In family history, as in life, the more organised you are, the smoother things will flow. The box file stuffed with notes will work, but soon you're going to find yourself digging through it regularly for information. The quicker you can lay your hands on something you need, the less frustrated you'll become when you're putting together your family tree - and there will be times when you'll need one particular piece of information to confirm a connection with something else among your ancestors. In genealogy, organisation is vital. The best way is to implement a system.
Make Working Copies of Your Family Tree
You need working copies of your family tree to carry with you. When you're researching family history, it's going to be impossible to carry everything, so something simple and very portable keeps you on track. Update both original and working copies of the family tree every time you research.
Keep a file on each family unit. This way you can group the information about them together. It should not only have the completed family group sheet, but whatever other information you can find during your genealogy search, such as birth, marriage and death certificates, census returns and military records - anything that's pertinent to the family history. For ease, don't just identify the file by the surnames of the pair, but also by the numbers of the ahnentafel chart (for example, Robert HINCHCLIFFE/ Mary WILSON 8/9). Filing them by number rather than name can often prove to be much easier.
Where you have irreplaceable items of family history, such as old letters or documents, invest in a fireproof box and store them there, keeping photocopies in your files.
Logging Family Tree Communications and Contacts
Like any detective, there's a lot of legwork involved in tracing a family tree. You'll contact plenty of people during a genealogy search, whether it's by phone, e-mail or letter. The simplest way to keep track of all that is with a contact log. It lets you know at a glance who you've contacted (add a column to briefly list the subject), whether you've had a response, and what the result was. Whilst this can be as simple as a page in a notebook, it's best to give the log its own file for quick, easy access.
The Relatives You Don't Know About and the Family Tree
In the beginning there's going to be far more that you don't know about your family history than you do know. As time passes and your investigations continue, that situation will gradually change. Along the way you'll glean bits and pieces of information - for instance, you might discover your great-great-grandfather was called Robert Hinchcliffe and came from Wombwell. However, what you have is scanty knowledge of that ancestor. Write out a sheet stating exactly what you do know, and where will be the good sources to find more. As you think of other ways to find what you need (and as you become more experienced you'll learn about ways beyond the obvious), add them to the paper to be explored later. Also note what you've already tried, just to save going over old ground. Carry these papers with you (in a loose-leaf folder)on each genealogy search, and check through them before you go.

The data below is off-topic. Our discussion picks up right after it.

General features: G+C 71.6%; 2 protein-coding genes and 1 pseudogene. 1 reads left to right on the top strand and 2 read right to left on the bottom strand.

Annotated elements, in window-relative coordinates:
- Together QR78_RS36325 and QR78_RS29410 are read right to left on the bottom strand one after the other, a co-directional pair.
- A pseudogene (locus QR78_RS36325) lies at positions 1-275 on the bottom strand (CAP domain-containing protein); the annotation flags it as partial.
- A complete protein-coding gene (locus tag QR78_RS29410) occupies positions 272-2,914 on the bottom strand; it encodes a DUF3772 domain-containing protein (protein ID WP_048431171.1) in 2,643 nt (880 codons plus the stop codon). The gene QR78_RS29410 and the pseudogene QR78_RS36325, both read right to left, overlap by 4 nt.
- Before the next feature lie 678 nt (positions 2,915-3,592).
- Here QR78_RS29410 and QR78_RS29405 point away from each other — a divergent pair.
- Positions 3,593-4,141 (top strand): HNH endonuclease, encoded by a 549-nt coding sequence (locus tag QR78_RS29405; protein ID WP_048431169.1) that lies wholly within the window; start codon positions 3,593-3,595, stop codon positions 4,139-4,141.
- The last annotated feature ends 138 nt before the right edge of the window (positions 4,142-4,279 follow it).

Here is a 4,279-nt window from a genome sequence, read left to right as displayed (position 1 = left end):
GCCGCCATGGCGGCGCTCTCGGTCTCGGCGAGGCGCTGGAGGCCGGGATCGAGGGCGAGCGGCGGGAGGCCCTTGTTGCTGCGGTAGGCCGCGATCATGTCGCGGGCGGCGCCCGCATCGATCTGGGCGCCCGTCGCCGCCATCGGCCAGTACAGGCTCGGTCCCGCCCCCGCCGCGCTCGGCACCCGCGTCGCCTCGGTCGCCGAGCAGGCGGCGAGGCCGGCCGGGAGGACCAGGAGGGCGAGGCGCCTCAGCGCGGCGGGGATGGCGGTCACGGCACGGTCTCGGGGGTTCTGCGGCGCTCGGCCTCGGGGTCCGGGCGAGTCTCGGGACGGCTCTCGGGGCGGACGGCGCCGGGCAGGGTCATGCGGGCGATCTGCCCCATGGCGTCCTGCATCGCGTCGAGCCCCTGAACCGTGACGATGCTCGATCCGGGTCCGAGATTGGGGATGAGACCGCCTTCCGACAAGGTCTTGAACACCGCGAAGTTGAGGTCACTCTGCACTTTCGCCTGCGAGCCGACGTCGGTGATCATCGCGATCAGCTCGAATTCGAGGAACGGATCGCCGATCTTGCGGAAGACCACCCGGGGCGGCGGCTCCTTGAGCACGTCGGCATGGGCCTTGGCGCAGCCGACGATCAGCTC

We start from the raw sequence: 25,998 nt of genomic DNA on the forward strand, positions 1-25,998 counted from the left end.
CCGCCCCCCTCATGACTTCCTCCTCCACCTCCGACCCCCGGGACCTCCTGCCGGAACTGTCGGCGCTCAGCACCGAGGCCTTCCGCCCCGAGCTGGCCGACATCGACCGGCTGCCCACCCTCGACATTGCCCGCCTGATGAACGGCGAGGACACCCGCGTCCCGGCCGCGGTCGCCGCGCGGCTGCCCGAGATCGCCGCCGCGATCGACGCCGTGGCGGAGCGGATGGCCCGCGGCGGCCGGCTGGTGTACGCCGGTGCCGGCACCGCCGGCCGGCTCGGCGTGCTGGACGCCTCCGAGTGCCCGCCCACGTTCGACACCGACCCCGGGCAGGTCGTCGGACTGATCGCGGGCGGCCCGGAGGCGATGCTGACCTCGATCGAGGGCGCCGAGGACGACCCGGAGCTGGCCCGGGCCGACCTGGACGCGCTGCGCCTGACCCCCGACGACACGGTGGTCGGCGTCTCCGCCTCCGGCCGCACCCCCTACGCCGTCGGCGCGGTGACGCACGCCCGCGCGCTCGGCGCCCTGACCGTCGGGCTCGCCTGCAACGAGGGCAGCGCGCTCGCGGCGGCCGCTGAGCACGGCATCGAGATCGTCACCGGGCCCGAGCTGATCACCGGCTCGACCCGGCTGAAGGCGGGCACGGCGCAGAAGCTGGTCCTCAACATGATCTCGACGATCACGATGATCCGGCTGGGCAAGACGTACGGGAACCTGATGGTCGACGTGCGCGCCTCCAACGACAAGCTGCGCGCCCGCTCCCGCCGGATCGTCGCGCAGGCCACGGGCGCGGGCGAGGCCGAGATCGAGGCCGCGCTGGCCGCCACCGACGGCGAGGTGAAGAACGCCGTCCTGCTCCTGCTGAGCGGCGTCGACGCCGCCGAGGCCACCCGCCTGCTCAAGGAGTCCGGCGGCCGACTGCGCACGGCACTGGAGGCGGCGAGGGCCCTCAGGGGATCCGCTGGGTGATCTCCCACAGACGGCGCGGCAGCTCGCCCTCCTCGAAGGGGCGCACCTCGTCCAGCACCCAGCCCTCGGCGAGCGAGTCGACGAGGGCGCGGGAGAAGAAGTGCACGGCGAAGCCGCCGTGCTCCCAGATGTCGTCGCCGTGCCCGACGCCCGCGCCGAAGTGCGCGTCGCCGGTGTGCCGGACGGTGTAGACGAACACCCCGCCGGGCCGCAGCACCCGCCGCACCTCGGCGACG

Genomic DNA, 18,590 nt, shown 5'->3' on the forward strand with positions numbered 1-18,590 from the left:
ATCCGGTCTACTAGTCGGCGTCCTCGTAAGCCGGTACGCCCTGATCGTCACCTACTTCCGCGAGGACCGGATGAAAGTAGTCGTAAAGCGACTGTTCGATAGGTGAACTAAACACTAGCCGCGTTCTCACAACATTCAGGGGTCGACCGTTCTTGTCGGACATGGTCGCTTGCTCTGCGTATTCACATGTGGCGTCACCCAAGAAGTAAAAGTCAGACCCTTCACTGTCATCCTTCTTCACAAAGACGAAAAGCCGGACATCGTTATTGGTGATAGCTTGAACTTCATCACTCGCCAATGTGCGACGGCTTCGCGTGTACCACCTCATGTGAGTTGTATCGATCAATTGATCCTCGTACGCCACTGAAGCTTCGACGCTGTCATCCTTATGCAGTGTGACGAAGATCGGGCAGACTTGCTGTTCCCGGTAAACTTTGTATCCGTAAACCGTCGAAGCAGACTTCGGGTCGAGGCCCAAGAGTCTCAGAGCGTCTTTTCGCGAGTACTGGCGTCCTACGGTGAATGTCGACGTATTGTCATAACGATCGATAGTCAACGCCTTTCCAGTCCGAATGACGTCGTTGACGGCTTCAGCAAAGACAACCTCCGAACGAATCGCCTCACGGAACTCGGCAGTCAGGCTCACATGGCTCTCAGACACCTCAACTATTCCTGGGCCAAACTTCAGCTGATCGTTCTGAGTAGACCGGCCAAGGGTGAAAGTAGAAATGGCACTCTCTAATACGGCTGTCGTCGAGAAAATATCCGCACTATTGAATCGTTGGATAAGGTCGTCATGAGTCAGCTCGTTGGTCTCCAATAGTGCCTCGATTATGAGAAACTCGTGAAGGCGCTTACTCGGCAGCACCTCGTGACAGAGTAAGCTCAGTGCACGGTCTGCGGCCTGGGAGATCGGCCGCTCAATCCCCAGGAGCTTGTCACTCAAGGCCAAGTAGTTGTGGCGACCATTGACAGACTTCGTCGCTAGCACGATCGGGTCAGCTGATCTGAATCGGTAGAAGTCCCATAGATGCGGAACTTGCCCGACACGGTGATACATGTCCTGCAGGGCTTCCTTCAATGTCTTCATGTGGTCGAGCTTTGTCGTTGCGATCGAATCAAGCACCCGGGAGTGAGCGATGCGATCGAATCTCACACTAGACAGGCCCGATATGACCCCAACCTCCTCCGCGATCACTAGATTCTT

A Family History to Do List
Before you undertake any family history research trip, be it to a library, parish church or wherever, go through your folder. There might be several questions about your ancestry you can answer at the same place - when was Robert Hinchcliffe married, for example, and was his son baptised at the same church? Was his wife from the same village? Writing up a list of all the family tree to check at one place beforehand can make a single genealogy search very fruitful - and save you having to return a few weeks later.
Using Computers for Family History
Whatever computer programme you choose to use to assemble your family tree and family history (assuming you use one at all), you're still going to acquire plenty of paper. Short of taking a laptop every time you research, most of your material will be on paper (and if you do everything on computer, back it up immediately onto CD or portable hard drive, in case of a crash). Transcribe your notes after each genealogy research session, by all means, but don't discard the originals. Keep them in the appropriate files in case you need to consult them later. You might feel like a pack rat, but when the time comes that you need to corroborate a particular fact about an ancestor, you'll be grateful. Genealogy is one area where going paperless isn't a plus.
Devise Your Own Family History System
What's listed above is a system used by many genealogists for keeping track of information - what they know and what they don't know. However, it's not necessarily a one-size-fits-all idea. Develop a system that works for you and that you find easy to use - you'll be working with it a lot over the next few years.